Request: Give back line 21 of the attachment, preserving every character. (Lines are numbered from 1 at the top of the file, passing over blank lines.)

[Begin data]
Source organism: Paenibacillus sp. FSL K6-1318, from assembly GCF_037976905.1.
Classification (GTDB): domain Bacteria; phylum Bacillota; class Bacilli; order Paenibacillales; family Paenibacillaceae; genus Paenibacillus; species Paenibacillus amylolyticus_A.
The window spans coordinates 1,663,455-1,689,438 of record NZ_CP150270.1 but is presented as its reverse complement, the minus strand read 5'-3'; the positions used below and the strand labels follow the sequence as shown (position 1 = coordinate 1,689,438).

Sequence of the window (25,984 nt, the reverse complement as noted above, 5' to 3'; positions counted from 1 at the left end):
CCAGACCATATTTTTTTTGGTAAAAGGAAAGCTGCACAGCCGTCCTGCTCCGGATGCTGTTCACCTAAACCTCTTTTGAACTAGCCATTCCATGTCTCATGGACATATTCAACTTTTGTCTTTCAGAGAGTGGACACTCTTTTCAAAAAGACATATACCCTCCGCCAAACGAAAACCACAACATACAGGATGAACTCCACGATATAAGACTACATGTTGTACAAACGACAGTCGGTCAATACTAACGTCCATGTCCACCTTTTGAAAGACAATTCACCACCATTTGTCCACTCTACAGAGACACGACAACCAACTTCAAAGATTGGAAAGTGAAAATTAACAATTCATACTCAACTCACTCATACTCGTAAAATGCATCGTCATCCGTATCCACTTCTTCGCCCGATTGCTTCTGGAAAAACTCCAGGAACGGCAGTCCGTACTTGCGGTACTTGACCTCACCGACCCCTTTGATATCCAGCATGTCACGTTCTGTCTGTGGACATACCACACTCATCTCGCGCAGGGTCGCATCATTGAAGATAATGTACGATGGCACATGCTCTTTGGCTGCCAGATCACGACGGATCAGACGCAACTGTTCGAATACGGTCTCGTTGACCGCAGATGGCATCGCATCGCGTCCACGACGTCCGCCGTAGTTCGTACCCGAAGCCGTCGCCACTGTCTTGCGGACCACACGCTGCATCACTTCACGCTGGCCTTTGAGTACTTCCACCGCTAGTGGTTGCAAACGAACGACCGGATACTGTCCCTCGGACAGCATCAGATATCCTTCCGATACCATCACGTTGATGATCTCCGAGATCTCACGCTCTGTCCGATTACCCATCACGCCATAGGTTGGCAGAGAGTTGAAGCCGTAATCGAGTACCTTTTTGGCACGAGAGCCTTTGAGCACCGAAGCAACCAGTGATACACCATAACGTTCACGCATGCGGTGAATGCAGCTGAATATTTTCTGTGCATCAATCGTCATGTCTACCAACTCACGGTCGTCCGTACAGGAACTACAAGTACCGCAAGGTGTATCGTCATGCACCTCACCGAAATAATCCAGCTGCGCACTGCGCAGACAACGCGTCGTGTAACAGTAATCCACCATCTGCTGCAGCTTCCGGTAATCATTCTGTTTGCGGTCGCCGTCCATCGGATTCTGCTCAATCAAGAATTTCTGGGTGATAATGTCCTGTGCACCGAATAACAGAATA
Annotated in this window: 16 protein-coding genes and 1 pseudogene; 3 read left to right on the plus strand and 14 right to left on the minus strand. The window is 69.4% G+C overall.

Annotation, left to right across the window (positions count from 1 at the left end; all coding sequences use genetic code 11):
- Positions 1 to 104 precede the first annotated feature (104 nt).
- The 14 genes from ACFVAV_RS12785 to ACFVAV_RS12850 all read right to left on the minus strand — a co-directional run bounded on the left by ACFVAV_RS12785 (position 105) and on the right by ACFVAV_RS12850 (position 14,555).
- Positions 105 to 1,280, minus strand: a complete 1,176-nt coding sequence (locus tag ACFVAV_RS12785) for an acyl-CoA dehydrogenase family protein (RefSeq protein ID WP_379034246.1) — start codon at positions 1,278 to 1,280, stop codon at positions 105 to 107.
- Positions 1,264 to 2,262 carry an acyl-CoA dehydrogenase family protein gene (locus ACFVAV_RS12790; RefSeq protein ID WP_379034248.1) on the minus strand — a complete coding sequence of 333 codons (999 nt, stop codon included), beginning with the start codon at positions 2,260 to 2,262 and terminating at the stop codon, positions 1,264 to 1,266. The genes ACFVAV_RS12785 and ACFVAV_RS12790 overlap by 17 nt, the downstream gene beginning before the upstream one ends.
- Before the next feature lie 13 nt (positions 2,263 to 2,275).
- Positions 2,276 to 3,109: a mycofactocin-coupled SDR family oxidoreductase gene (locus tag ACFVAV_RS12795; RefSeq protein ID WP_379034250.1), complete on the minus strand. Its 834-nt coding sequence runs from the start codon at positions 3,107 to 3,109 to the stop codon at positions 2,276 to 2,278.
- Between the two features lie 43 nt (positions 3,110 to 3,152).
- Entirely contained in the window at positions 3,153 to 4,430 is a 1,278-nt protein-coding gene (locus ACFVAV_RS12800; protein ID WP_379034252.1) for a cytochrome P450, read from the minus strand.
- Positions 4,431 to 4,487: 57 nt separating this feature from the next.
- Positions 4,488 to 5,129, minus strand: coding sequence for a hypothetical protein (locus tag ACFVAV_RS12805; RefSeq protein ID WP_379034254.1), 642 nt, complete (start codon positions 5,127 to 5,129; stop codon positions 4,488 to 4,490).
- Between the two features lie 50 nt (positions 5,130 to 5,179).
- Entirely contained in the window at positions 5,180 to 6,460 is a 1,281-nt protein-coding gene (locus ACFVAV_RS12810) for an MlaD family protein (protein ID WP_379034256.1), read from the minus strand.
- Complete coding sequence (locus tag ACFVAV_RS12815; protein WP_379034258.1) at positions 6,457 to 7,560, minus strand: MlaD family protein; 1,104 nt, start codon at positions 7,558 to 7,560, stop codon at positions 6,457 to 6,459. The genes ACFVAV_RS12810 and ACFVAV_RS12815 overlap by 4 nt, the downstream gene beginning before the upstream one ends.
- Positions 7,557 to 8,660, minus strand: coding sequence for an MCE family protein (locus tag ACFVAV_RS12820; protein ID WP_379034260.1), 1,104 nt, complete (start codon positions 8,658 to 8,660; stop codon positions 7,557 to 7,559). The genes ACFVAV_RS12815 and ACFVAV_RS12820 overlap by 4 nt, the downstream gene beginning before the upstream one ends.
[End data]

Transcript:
- Positions 7,557 to 8,660, minus strand: coding sequence for an MCE family protein (locus tag ACFVAV_RS12820; protein ID WP_379034260.1), 1,104 nt, complete (start codon positions 8,658 to 8,660; stop codon positions 7,557 to 7,559). The genes ACFVAV_RS12815 and ACFVAV_RS12820 overlap by 4 nt, the downstream gene beginning before the upstream one ends.